The Food Journal and Food, Nutrition & Science

An alliance between The Lempert Report and The Center for Food Integrity

The State of the American Diet

The State of the American Diet

Health and Wellness

October 24, 2010

American diets are not meeting dietary federal recommendations, says a recent study from the National Cancer Institute in Bethesda, Maryland. The study found that the majority of the population did not meet recommendations for all of the nutrient-rich food groups, except for the total grains, meat, and beans categories.

To conduct the study, researchers looked at data from the 2001-2004 National Health and Nutrition Examination Survey (NHANES), translating quantities of food reported in a 24-hour period into amounts of various food groups from the USDA MyPyramid Database. Dr. Susan Krebs-Smith, study co-author, says that although we’ve known for a while that the average American diet is not on par with dietary recommendations, we did not have a sense of how widespread the problems actually were.

“This analysis indicates that nearly the entire US population consumes a diet with fewer vegetables and whole grains than recommended and that a large majority under-consume fruits, milk, and oils relative to recommendations,” says Krebs-Smith. 

Indeed, results revealed an overconsumption of solid fats, added sugars and alcoholic beverages, and levels below recommendations for eight food groups, including total fruits, whole fruits, several types of vegetables, whole grains and milk. Dark green vegetables, orange vegetables, legumes and whole grains were the most under-consumed of the food groups.

While these findings were widespread across all age groups, two to three year-olds had the lowest rates of inadequacy for fruit, veggies, legumes and milk. In terms of gender, more men than women over-consume alcohol, and 90% of women aged 19 to 30 did not meet recommendations for total fruits, whole fruits, vegetables and milk. 

“Parents or caretakers generally supply the food for toddlers and preschool children, and presumably try to provide wholesome choices. Nonetheless, although two to three-year-olds had the lowest rates of inadequacy, the percentages of young children not meeting recommendations were still unacceptably high. As children age, their exposure to food environments outside of the home grows, which speaks to the need for attention to the quality of foods and beverages available in schools and daycares, restaurants, and other settings to enable children to make healthy choices,” says Krebs-Smith.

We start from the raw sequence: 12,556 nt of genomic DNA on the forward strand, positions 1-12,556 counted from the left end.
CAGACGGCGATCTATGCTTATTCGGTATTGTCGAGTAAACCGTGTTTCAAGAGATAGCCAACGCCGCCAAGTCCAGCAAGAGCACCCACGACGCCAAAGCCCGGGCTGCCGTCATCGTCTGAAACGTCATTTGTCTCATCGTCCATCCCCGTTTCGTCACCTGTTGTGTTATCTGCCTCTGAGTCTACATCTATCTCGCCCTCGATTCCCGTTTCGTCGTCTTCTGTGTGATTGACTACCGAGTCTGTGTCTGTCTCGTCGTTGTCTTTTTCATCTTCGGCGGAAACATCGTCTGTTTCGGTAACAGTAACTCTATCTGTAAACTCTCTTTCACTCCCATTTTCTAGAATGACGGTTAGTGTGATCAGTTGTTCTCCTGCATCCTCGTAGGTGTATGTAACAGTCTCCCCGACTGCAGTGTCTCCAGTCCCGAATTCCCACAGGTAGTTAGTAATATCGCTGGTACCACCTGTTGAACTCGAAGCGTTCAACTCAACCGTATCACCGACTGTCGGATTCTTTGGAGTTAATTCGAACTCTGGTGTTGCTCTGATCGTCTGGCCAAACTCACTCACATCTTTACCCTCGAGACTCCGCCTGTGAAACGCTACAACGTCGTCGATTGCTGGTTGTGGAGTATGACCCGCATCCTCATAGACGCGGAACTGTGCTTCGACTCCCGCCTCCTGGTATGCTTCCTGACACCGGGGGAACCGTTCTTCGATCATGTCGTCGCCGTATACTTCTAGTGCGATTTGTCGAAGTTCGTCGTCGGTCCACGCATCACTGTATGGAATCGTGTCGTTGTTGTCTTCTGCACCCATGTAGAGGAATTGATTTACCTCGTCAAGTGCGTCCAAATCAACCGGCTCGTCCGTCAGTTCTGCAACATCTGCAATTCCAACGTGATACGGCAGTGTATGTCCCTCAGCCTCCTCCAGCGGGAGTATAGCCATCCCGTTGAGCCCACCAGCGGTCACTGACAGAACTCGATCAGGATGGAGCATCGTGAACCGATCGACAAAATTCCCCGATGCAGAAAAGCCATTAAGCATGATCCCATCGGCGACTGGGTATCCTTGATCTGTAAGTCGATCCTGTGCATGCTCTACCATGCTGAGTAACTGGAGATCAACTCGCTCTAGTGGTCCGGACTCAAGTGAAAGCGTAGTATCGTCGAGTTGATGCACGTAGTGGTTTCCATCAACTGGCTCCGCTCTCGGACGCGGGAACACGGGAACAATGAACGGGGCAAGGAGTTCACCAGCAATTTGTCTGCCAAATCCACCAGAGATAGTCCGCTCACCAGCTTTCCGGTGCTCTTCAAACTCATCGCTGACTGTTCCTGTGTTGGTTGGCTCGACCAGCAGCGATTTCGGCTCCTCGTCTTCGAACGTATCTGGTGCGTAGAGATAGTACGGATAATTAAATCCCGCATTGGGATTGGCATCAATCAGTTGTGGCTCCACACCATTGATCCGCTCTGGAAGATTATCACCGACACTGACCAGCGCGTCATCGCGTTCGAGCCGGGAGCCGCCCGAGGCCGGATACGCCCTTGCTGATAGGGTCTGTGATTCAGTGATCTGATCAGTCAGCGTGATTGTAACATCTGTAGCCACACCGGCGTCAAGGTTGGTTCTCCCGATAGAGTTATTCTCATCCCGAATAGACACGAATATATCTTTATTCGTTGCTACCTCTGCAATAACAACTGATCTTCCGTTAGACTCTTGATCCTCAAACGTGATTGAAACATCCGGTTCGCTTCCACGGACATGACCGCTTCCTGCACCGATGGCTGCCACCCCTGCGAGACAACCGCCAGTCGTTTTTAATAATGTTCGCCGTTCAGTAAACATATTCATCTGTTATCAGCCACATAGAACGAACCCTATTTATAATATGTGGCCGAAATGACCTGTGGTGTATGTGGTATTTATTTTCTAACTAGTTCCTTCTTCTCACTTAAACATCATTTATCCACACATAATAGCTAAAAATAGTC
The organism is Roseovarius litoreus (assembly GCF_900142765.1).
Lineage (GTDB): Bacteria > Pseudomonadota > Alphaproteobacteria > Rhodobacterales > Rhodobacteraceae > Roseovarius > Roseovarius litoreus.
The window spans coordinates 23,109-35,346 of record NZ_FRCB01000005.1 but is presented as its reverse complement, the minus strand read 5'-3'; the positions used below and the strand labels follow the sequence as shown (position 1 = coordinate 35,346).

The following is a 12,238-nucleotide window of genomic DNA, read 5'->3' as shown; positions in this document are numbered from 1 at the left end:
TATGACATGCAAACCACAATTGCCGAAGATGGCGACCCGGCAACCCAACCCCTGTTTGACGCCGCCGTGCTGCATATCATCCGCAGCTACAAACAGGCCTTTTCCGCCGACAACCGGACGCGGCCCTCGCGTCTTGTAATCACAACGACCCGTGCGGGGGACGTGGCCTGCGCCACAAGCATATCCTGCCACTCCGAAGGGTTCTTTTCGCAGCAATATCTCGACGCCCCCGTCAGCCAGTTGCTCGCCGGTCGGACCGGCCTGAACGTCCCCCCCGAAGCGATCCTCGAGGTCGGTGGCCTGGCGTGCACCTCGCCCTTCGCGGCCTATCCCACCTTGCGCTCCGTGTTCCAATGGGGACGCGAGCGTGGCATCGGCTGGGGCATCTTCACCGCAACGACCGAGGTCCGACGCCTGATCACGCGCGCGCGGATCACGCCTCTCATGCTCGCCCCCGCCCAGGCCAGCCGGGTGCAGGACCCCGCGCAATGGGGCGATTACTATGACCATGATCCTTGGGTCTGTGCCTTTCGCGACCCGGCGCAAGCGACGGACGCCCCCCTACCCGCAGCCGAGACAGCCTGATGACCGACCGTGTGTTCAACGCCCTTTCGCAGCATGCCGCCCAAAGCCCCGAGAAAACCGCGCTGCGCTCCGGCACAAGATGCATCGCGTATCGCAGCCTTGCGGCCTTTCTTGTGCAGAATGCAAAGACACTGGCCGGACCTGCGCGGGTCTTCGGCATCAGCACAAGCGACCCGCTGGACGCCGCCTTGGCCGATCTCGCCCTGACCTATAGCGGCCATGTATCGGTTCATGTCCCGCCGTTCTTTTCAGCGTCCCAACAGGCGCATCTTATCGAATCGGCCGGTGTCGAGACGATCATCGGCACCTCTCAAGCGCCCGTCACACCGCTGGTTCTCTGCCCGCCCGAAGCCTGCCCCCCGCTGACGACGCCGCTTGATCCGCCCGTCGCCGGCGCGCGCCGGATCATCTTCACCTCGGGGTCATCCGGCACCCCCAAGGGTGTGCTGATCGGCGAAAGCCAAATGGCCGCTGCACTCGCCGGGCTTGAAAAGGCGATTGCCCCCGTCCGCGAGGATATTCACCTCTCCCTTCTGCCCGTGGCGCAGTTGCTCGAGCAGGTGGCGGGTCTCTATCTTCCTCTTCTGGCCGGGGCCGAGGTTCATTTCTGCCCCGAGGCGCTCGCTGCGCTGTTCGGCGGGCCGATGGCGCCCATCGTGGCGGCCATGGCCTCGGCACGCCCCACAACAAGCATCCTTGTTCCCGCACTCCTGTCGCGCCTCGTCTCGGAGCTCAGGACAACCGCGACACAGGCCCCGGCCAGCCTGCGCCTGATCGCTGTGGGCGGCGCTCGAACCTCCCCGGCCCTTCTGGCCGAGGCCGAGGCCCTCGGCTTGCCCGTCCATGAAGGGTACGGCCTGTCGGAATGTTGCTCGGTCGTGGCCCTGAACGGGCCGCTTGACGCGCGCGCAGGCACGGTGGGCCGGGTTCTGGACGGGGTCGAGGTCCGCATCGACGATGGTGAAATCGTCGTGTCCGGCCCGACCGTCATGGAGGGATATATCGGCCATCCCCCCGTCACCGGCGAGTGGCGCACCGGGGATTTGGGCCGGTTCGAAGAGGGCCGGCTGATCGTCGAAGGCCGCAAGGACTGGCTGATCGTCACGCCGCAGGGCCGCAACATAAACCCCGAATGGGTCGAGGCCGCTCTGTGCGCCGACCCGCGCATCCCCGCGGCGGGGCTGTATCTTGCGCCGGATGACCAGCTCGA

Meanwhile, recommended maximum intakes of meat and beans were exceeded by over 10% of respondents in the majority of the age groups. Also, over 10% of individuals in most age groups exceeded the maximum recommendations for total grains. Eighty percent of persons 71 and older over-consume solid fats, added sugars and alcohol.

Dr. Sharon Kirkpatrick, one of the study co-authors, says that the poor quality of the American diet evident from this study is consistent with both the high rates of obesity in this country as well as with the growing food insecurity crisis. In particular, evidence of consumption of too much energy from added sugars and solid fats and of too few nutrient-rich foods such as whole grain products and fruits and vegetables, she says, suggests that it would be difficult for most individuals to meet their nutrient needs while staying within their caloric needs. 

“The poor quality of Americans' diets illustrated by this analysis is also consistent with experiences of difficulty meeting basic food needs due to financial constraints known as food insecurity,” says Kirkpatrick. “Markers of food insecurity include reliance on a few basic foods and eating a less varied diet, and previous studies show associations between food insecurity and compromised intakes of nutrient-rich food groups such as milk products and fruits and vegetables.”

But even if poor diet choices and issues of food insecurity were to be properly addressed, there are still other problems to contend with. Krebs-Smith conducted another study earlier in the year on the U.S. food supply and found that there is not enough healthy food available to meet current dietary guidelines – even if consumers wanted to do so. (See our article on the U.S Food Supply study here).

With individuals across a range of income groups and ages eating less than optimal diets and a food supply flowing with too many fats and sugar and too few fruits and vegetables, the need for intervention – on both the individual and environmental levels – has never been clearer. Without this intervention, Krebs-Smith says U.S. diets will continue to diverge from recommendations and perpetuate the obesity epidemic and the prevalence of other diet-related chronic diseases.

“Individuals need to have a clearer sense of what constitutes a nutritious diet, because recommended dietary patterns are radically different from what Americans generally consume. American diets reflect the mix of foods available in the marketplace, so the food industry needs to acknowledge that in a truly healthy food environment the nutritious choice would be the default rather than the exception,” says Krebs-Smith.